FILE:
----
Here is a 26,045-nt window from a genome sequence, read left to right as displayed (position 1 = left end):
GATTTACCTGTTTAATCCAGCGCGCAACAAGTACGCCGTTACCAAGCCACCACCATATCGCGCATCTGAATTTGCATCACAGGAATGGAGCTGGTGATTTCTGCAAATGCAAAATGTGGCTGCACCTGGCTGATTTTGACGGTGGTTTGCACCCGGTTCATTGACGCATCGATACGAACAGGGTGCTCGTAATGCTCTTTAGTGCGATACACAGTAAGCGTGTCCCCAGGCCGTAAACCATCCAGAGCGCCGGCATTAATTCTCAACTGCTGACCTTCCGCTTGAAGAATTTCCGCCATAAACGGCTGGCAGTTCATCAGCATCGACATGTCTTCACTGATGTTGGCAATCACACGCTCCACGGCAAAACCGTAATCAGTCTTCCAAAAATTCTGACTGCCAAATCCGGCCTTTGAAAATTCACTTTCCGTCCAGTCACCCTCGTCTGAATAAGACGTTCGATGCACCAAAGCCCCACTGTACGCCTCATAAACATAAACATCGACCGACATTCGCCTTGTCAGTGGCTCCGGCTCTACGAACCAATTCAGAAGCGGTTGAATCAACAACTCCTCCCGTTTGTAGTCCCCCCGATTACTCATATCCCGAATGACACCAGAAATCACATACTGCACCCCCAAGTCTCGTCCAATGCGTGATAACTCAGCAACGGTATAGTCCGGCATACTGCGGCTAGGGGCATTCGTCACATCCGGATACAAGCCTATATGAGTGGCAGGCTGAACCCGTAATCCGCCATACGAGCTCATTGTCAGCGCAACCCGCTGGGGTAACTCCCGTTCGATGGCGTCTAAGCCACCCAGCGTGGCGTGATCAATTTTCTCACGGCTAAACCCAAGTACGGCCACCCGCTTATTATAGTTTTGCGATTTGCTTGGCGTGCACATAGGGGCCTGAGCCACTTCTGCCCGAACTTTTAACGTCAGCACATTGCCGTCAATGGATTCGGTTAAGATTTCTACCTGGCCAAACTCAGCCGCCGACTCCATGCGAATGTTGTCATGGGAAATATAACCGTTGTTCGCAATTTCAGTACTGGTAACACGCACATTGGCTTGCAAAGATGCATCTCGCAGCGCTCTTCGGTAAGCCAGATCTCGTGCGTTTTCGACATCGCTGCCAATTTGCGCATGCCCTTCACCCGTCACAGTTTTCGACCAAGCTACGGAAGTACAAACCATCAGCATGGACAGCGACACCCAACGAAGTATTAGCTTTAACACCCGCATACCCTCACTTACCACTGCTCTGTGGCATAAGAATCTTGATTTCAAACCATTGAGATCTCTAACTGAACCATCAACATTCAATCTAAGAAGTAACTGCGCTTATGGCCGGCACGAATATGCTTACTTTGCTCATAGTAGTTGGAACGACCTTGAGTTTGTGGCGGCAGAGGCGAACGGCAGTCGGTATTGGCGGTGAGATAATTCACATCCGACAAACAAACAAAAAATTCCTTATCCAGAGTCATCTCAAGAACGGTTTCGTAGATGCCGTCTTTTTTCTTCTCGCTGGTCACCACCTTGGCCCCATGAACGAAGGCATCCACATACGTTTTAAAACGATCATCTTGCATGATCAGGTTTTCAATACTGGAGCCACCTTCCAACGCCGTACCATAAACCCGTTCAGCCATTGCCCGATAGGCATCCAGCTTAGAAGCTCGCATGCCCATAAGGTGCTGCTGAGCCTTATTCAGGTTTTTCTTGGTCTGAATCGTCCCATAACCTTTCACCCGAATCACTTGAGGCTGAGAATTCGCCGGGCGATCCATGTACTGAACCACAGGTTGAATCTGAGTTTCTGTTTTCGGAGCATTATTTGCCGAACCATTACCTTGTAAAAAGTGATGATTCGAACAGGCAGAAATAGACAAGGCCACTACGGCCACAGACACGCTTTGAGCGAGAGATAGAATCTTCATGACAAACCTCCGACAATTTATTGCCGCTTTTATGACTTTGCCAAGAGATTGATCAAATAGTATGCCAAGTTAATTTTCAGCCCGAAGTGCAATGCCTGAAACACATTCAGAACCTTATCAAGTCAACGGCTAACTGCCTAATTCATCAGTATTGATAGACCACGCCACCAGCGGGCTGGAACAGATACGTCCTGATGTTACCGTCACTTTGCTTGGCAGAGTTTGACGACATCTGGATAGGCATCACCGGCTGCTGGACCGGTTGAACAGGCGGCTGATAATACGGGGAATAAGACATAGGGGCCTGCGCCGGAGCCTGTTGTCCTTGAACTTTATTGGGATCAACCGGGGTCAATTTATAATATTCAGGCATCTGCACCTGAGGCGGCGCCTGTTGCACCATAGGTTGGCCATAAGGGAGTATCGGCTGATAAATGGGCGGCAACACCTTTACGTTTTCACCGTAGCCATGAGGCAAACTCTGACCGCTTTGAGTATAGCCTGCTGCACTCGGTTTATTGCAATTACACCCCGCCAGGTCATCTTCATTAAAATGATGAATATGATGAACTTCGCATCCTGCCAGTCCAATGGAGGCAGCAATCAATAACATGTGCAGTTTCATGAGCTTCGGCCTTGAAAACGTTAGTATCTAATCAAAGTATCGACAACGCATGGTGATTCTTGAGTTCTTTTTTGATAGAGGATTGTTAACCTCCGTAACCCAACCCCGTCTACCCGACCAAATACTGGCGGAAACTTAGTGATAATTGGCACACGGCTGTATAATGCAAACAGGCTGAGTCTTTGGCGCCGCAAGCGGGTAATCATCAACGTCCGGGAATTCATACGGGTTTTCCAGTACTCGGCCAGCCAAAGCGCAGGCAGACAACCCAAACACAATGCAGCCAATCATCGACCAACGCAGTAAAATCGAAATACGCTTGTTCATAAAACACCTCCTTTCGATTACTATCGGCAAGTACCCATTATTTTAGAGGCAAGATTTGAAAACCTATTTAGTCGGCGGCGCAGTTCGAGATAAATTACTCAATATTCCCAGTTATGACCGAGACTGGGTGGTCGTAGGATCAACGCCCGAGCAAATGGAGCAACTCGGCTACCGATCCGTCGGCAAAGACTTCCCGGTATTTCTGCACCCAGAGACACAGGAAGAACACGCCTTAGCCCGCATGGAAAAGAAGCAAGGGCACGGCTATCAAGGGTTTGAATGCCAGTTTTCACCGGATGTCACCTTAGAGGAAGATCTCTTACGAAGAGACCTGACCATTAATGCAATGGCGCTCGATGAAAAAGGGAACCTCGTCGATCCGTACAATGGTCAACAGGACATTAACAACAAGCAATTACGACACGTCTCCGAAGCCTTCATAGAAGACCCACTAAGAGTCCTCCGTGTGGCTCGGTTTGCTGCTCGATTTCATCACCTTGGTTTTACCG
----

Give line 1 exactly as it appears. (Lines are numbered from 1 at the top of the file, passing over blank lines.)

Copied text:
Here is a 26,045-nt window from a genome sequence, read left to right as displayed (position 1 = left end):